User talk:Tom Peters

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Older stuff[edit]

Tom, the twelve days of Christmas are from December 26th through January 6th. The associated evenings of those days (of course) start the evening before, so that the eve of the first day is the 25th. Christmas is not one of the 12 days of Christmas. Epiphany, the 12th day is January 6. Some people mistakenly think that Christmas day is the first, but it is not. Any dictionary clarifies this. The twelve days are the days AFTER Christmas. User:Chad A. Woodburn


Hi Tom. Looking at your user page, you obviously know your way around, but greetings anyway. jimfbleak 07:14 11 Jun 2003 (UTC)


Hi Tom. Just to say that you've made nice additions and corrections to the Kidinnu article. I have two short questions regarding it, if you please:

  1. I am still confused in writing B.C. instead of wiki style BC. Should I continue to write in a form [[402 BC|402 B.C.]] or not? What is your opinion since you like time calculations... I've seen that someone changed just to wiki form BC.
  2. It would be fine to show somewhere how to calculate from a sexagesimal time calculations (for instance 29d 31:50:8:20 to 29d + 12h + 793/1080h or to 29d 12h 44 m (3.33...s) form).

As for Hipparchos. Is it a good manner to change all existent Latinized names to their original ones? (Herodotus, Eudoxus, Philolaus, Iamblichus, Monoimus (original is Arab), Hippolytus, ...). It is strange for me as a foreign-born that it can't be definitely distinguished what form of a certain name should be used in English. If this help, my native language generally cuts Greek termination "-os" and by-passes Latinization. In this manner it might be in English: Hipparch, Horodot, Eudox, Philolas, Iamblich, Hippolyt, but English is not what we think it is. On the other side it is OK for Meton, Anaximander and such. You should also correct back all wrong external links there at Hipparchos. I also hope that the article of Hipparchos will be as good and acceptable for all as Kidinnu's is. And also about Cyprus regarding your changes at Aratus. How this island was called in Greek time? Was it named also Cilicia (or similar, Cyprus probably not -- I guess Cypros, he, he.) as in Roman times? I assumed this, but you say it is irrelevant. Best regards. --XJamRastafire 07:53 11 Jun 2003 (UTC)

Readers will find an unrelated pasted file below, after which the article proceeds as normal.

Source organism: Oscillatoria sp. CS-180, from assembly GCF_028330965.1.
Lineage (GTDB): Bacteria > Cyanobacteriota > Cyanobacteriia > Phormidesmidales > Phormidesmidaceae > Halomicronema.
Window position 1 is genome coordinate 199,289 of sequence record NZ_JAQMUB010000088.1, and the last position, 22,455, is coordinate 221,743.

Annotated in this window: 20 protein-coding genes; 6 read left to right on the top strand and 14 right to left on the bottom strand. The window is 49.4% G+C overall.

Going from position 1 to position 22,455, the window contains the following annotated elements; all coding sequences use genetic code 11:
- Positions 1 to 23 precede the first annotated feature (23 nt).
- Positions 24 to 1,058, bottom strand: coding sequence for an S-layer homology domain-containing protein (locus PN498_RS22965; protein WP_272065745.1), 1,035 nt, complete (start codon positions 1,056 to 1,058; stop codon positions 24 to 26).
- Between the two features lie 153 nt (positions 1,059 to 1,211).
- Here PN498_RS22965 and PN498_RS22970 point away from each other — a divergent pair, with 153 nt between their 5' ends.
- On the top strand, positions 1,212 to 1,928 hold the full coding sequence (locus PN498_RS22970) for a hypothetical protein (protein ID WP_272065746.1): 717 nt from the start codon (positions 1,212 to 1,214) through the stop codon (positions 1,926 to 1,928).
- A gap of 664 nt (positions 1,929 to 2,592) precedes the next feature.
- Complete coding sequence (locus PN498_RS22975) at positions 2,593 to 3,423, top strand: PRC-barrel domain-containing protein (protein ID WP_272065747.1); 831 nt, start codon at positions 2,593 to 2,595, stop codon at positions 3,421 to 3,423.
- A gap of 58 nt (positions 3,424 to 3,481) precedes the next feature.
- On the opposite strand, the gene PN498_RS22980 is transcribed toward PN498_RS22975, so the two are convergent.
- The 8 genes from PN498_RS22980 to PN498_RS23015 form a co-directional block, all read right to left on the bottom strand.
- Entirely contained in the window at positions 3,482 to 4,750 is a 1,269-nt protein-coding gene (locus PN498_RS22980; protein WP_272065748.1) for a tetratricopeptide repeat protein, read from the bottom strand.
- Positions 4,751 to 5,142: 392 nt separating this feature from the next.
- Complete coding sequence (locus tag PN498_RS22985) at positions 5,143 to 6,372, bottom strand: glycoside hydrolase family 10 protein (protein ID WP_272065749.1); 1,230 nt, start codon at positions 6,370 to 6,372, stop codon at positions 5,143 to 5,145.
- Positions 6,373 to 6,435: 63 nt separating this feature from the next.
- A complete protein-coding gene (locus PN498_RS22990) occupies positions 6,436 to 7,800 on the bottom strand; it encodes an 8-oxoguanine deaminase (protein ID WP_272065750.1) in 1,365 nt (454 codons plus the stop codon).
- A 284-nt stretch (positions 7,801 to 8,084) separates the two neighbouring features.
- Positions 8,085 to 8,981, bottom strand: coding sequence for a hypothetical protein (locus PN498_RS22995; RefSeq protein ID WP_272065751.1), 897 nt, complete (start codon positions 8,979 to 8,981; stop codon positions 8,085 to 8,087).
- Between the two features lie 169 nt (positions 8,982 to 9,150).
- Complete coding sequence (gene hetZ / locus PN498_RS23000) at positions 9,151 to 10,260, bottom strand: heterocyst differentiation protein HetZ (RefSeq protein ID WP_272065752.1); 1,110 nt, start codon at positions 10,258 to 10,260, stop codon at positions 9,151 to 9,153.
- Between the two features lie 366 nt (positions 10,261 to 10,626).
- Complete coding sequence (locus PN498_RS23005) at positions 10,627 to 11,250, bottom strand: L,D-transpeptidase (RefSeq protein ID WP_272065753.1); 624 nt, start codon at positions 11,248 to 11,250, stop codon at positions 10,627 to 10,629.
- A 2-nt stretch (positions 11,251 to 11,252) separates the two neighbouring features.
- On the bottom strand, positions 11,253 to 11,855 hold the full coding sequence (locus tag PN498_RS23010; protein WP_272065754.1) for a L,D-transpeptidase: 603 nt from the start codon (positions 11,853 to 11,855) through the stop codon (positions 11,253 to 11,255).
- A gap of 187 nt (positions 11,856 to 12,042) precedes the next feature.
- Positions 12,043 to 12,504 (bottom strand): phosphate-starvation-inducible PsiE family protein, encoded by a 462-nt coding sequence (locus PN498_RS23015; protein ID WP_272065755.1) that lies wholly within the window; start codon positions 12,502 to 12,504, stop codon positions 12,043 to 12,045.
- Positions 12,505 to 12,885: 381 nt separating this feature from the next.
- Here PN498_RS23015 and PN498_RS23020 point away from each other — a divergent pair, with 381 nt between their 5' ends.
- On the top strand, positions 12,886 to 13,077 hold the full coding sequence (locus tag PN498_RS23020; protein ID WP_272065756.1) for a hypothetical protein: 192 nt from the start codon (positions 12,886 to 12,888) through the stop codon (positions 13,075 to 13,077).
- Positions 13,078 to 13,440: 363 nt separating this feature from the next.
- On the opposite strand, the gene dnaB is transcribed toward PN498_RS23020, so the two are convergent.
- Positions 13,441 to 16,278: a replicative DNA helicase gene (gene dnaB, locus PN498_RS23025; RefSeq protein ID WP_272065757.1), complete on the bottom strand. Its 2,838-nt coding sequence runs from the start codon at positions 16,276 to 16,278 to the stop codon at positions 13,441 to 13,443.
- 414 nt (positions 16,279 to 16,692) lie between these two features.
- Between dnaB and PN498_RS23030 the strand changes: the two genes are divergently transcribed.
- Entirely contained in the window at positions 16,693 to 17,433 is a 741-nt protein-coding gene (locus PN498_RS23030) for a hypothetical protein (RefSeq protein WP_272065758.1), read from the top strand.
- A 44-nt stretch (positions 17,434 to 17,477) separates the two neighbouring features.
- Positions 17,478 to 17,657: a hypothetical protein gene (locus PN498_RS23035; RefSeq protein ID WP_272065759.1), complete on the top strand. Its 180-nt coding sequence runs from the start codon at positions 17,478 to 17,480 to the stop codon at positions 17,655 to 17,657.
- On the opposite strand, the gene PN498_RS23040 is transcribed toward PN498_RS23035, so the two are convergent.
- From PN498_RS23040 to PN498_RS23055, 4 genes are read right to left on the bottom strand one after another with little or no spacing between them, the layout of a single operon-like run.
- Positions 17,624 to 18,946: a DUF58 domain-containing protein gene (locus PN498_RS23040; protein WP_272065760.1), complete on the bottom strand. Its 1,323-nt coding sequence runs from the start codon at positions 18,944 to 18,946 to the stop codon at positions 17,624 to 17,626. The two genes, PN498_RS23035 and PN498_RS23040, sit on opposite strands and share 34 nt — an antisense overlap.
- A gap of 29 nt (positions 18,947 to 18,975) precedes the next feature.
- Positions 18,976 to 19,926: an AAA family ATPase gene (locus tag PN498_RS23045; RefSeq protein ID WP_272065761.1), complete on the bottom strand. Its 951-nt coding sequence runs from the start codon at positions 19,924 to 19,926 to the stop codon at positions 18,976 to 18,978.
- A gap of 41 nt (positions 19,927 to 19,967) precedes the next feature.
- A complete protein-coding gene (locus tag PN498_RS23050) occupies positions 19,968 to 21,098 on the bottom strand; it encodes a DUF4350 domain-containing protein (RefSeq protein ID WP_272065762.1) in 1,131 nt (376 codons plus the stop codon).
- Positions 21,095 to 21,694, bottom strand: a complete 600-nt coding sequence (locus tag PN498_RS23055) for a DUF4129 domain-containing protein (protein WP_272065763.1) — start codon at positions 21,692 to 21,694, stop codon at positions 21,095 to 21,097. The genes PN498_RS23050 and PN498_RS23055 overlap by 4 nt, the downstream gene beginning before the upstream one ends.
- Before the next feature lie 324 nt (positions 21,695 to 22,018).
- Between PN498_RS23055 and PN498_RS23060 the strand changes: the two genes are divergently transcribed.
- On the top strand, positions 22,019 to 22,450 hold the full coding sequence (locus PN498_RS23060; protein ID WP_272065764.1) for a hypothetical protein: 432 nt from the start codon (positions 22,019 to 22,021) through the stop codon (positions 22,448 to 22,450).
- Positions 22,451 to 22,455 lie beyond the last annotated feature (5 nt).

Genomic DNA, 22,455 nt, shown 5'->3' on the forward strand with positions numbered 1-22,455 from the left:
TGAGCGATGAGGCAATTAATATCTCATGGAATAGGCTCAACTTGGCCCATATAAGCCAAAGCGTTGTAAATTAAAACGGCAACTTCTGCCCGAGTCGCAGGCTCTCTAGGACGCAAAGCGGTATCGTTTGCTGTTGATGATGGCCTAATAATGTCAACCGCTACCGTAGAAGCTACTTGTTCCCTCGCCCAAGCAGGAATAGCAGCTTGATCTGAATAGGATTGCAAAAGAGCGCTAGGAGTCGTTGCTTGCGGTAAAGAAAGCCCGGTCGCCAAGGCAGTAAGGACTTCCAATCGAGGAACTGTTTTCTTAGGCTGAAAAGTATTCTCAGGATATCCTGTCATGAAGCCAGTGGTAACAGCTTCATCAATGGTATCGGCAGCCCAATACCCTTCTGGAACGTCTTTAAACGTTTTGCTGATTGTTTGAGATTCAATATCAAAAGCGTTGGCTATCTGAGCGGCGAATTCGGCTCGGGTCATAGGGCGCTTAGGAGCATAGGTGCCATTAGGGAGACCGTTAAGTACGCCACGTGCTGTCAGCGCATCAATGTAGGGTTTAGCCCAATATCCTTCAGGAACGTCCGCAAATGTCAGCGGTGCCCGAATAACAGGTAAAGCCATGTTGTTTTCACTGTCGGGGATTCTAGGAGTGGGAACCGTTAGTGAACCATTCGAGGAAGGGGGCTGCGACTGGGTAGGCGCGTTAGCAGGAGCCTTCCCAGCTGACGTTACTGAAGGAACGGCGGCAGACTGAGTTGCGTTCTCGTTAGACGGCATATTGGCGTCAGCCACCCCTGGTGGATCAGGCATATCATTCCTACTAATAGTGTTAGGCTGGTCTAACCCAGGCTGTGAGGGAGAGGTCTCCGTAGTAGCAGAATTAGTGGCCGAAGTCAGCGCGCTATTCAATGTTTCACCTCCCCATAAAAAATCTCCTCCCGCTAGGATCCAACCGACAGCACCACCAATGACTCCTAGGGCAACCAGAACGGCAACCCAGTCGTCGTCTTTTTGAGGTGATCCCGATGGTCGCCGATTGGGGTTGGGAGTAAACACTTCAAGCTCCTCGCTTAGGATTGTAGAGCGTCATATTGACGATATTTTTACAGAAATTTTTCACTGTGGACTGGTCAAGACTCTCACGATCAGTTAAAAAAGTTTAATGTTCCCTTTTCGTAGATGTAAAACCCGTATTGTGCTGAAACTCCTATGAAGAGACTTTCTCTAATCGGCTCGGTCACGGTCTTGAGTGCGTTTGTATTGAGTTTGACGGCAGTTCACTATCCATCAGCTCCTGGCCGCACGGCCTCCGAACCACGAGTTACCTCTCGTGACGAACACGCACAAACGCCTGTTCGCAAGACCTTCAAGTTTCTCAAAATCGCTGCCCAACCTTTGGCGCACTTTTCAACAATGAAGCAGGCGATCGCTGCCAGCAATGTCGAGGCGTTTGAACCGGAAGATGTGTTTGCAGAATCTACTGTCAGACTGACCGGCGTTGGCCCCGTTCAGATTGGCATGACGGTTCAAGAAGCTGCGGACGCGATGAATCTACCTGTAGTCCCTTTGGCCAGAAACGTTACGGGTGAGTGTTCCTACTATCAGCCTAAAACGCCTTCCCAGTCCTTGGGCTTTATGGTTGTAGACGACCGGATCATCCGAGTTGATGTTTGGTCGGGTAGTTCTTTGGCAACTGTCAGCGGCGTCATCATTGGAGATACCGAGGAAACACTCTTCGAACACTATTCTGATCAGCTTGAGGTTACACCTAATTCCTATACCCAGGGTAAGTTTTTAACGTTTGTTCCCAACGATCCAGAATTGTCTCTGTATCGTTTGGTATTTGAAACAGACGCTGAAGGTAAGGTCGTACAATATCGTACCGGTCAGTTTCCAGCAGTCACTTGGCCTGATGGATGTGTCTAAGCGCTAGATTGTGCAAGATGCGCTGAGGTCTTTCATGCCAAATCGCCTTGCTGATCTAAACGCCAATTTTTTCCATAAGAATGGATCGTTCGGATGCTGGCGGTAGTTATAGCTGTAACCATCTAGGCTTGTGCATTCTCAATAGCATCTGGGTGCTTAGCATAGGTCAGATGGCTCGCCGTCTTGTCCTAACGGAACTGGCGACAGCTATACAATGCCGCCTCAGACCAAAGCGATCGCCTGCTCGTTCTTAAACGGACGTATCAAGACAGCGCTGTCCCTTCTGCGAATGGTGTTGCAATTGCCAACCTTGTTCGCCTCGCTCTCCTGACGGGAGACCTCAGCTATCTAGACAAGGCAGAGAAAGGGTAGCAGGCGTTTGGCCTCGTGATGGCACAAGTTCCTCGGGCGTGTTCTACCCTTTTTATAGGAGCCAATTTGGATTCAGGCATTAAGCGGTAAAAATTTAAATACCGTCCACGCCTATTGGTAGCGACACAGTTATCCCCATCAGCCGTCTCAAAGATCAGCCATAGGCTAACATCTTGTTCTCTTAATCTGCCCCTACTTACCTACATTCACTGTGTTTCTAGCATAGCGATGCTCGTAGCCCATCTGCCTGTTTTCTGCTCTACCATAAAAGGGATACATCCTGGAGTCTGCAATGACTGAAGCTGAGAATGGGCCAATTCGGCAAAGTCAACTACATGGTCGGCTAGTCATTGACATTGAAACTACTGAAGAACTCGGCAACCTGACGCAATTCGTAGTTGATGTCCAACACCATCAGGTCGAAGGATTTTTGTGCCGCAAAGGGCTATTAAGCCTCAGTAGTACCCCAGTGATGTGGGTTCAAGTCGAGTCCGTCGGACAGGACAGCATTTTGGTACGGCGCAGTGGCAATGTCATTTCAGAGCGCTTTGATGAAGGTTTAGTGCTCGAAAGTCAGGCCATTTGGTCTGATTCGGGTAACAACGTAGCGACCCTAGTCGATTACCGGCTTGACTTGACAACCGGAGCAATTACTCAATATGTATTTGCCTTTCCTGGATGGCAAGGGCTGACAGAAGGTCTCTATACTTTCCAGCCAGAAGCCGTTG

Thank you for your explanations. Interesting about 1/1080d aka "halakiem".

  • BC|B.C.: I'll use from now on just wiki style BC, since it is easier. And also my native keyboard does not have keys for "[", "]" and "|", so I have to push ALT+(0)91, ALT+(0)93 and ALT+124 so many times...
  • Why do you think that English forms of Greek names without suffixes are worse than original names? They sound fine for me. It is interesting which names changed from their original Greek names to Latinized forms or forms without suffixes... Probably of persons which were the most known in Middle Ages.
  • I agree about Hipparchos, since I've already decided to redirect.
  • If you're sure for Cyprus so let it stays in this way without possible other ancient name.
  • I guess it was already Nabu-rimanni, who found that estimation of synodic month (29d 12h 44m ~5s) and an error less than 1s. This error is probably not correct. I haven't checked it. And as I have written in my notes (sourcess are lost right now) that Hipparchus corrected the error to 23/50s. Perhaps Kidinnu as a young man again measured this value without any improvements. I've rounded Nabu-rimanni's value to 1/100 of seconds according to Starbo's note, so you're right about these two mentioned values, which are in fact the same. One at Kidinnu is rounded to 1s (29.53061343...d; 29.530614d was not mentioned to be raunded to 6th decimal with accuracy of 9/100s) and the other at Nabu-rimanni to 1/100s (29.53061401...d). The problem is also an accuracy of their measurements, so it is rather hard for us where to round all these values and how to show them. I really do not know if they were able to measure within 1/100s. I vote to give the same values with the same accuracy (let us say to 1s or similar). I must also say that I did not have sexagesimal values that you brought up. It is most likely, yes, that Chaldeans calculated time as angles, therefore in sexagesimal system. It is strange that Ptolemy still used calculations based on sexagesimal. I am not sure for Hipparchus. Many sources allege that he was the first who devided circle to 360° and I hardly believe this. This he must have fetched from Babylonia. But if your value of his estimation of tropical year is correct (365d + 1/4 - 1/300), he indeed still calculated in sexagesimal. And perhaps not since this value is in a decimal system.
  • 23/50s: What you don't understand? Which value Hipparchus in fact measured around 139 BC? I have no data for this. I just noticed according to all my available sources that he improved Kidinnu's value bellow 0.5s. This might in fact be true, if earlier values are valid.